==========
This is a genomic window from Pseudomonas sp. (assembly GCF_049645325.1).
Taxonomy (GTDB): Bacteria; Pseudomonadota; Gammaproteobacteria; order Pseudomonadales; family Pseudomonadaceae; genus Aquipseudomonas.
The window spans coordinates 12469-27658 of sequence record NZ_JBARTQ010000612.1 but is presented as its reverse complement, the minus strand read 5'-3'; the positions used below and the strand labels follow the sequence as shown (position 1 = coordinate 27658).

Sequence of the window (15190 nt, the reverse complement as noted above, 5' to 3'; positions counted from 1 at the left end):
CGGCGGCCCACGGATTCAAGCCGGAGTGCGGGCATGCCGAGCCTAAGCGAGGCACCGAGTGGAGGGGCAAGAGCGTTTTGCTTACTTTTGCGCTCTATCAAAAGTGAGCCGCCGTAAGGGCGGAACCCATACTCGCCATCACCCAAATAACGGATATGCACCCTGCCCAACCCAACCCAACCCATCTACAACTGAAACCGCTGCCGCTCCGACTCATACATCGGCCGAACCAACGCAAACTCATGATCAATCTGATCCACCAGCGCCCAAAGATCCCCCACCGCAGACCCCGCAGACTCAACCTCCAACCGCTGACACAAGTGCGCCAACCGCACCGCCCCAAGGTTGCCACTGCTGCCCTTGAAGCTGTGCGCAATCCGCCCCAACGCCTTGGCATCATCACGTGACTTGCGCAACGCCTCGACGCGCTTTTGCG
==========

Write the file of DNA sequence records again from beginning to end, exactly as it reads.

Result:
This is a genomic window from Pseudomonas sp. (assembly GCF_049645325.1).
Taxonomy (GTDB): Bacteria; Pseudomonadota; Gammaproteobacteria; order Pseudomonadales; family Pseudomonadaceae; genus Aquipseudomonas.
The window spans coordinates 12469-27658 of sequence record NZ_JBARTQ010000612.1 but is presented as its reverse complement, the minus strand read 5'-3'; the positions used below and the strand labels follow the sequence as shown (position 1 = coordinate 27658).

Sequence of the window (15190 nt, the reverse complement as noted above, 5' to 3'; positions counted from 1 at the left end):
CGGCGGCCCACGGATTCAAGCCGGAGTGCGGGCATGCCGAGCCTAAGCGAGGCACCGAGTGGAGGGGCAAGAGCGTTTTGCTTACTTTTGCGCTCTATCAAAAGTGAGCCGCCGTAAGGGCGGAACCCATACTCGCCATCACCCAAATAACGGATATGCACCCTGCCCAACCCAACCCAACCCATCTACAACTGAAACCGCTGCCGCTCCGACTCATACATCGGCCGAACCAACGCAAACTCATGATCAATCTGATCCACCAGCGCCCAAAGATCCCCCACCGCAGACCCCGCAGACTCAACCTCCAACCGCTGACACAAGTGCGCCAACCGCACCGCCCCAAGGTTGCCACTGCTGCCCTTGAAGCTGTGCGCAATCCGCCCCAACGCCTTGGCATCATCACGTGACTTGCGCAACGCCTCGACGCGCTTTTGCG